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Safe Haven

The East Bay Recovery Center opens its doors in Bristol

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We often think of substance abuse as a “big city” issue. But Tom Joyce, director of the East Bay Recovery Center on Hope Street in Bristol, points out that it’s not just an urban problem. “Substance abuse disorders affect every community,” he says, “and there were no resources available in East Bay region for recovery support.”

That need led East Bay Center, a division of East Bay Community Action Program (EBCAP), to open the recovery center May 2 after a soft opening in April. EBCAP leaders had the vision to create a recovery center in the region, says Joyce. Their motivation: “How can we build a recovery community here to engage more people and provide more services?”

Getting the recovery center up and running was a challenge due to limited funding, Joyce admits, but he found local support. Emily Pearce-Spence of the Bristol Health Equity Zone helped the center secure a small grant to rent space. Reverend Canon Elizabeth Habecker, priest-in-charge of St. Michael’s Episcopal Church, offered the church’s parish hall, which previously had been used as a community food bank.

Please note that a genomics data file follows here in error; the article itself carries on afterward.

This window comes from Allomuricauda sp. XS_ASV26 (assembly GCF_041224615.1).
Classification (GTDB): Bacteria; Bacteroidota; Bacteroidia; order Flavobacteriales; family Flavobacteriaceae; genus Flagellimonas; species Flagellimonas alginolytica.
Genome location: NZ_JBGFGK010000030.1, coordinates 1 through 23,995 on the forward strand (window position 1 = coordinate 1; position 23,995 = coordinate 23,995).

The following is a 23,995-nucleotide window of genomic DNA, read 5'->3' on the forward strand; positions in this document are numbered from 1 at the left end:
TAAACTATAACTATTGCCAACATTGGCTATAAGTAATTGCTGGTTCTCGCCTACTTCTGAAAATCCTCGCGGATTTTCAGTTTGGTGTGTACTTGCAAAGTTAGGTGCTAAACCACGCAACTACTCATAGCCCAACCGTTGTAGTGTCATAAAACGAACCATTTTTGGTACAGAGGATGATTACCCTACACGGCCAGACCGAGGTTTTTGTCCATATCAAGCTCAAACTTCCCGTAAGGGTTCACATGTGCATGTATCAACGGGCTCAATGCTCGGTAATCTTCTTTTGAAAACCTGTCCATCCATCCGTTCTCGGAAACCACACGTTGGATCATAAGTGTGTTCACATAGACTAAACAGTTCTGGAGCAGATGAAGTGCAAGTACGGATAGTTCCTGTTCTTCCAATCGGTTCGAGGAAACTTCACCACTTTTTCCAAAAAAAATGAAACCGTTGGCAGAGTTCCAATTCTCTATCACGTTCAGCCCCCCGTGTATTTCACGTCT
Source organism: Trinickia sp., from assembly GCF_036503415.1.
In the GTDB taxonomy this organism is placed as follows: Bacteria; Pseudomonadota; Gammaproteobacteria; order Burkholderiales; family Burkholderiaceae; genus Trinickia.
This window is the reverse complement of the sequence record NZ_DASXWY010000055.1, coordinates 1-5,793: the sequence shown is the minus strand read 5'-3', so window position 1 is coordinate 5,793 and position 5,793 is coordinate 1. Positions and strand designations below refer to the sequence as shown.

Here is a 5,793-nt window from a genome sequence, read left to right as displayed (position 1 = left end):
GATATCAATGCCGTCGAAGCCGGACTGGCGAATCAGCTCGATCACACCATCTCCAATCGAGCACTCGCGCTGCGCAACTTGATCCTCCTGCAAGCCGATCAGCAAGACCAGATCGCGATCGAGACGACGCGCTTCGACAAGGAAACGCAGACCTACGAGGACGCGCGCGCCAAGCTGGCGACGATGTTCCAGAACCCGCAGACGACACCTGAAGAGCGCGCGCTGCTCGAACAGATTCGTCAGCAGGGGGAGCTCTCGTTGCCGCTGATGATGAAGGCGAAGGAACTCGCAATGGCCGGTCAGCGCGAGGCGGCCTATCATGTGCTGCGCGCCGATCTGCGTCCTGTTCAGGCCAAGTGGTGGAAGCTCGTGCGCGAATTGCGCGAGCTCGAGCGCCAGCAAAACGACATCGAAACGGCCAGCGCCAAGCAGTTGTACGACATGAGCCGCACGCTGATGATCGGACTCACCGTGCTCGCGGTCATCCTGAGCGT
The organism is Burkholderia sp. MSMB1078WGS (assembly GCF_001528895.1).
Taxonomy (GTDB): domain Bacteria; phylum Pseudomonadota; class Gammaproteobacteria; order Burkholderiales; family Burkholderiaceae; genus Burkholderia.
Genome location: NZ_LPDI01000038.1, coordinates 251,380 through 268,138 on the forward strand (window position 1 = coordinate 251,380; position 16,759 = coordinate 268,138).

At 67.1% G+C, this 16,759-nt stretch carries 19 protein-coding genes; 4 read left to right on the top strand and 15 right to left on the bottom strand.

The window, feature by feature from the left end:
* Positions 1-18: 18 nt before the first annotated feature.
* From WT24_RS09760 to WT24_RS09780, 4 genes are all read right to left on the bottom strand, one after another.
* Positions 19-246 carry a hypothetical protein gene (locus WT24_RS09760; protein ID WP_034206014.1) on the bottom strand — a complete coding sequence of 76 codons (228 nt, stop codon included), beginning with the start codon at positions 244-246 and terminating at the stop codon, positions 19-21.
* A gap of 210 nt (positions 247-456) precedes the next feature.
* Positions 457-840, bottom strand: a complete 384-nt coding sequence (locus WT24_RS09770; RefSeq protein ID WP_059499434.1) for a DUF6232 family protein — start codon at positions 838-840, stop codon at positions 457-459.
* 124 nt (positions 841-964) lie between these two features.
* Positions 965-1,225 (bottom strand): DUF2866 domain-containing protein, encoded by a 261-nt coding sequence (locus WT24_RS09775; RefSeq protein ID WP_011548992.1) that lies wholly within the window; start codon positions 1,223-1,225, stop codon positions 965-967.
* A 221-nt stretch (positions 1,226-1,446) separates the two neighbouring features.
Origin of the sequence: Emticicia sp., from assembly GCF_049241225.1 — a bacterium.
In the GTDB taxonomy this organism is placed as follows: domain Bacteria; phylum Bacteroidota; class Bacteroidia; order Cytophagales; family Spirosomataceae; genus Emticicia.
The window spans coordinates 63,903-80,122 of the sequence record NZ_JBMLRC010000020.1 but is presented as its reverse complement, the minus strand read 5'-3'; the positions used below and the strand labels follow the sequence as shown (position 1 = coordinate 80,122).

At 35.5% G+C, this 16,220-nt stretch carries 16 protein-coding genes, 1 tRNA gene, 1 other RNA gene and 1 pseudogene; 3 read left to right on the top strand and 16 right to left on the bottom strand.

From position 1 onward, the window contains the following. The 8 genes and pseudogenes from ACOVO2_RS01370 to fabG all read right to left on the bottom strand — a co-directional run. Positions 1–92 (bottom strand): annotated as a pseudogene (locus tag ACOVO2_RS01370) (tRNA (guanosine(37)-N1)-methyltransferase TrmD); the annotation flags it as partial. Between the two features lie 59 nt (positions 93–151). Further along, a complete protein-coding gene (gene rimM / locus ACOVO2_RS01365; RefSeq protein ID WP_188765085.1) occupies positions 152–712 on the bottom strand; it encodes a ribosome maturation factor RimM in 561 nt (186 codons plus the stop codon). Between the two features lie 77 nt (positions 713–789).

Within its first three weeks, Joyce says about 120 people visited the center. The center provides peer-to-peer recovery support, along with a full range of EBCAP’s resources: a human services team visits the center twice monthly to help local residents apply for food stamps and heating assistance, among other programs.

While Joyce wants to expand beyond the current nine hours of operation each week, the center is still seeking sustainable funding. He’s optimistic: the center’s opening in the parish hall of St. Michael’s Church attracted almost 150 attendees, including Governor Raimondo and local dignitaries and community members. The town’s administration, police, and local business leaders have been supportive of the facility, and Joyce reports that he hasn’t yet encountered any negative responses to the center’s presence.

“We’re here to sell hope,” he adds. “If we can give someone a glimmer of hope and guide them and partner with them and their family on their journey to recovery and support them afterward, miracles happen. It’s fitting that we’re in a church because we see miracles every day that happen here.” Bristol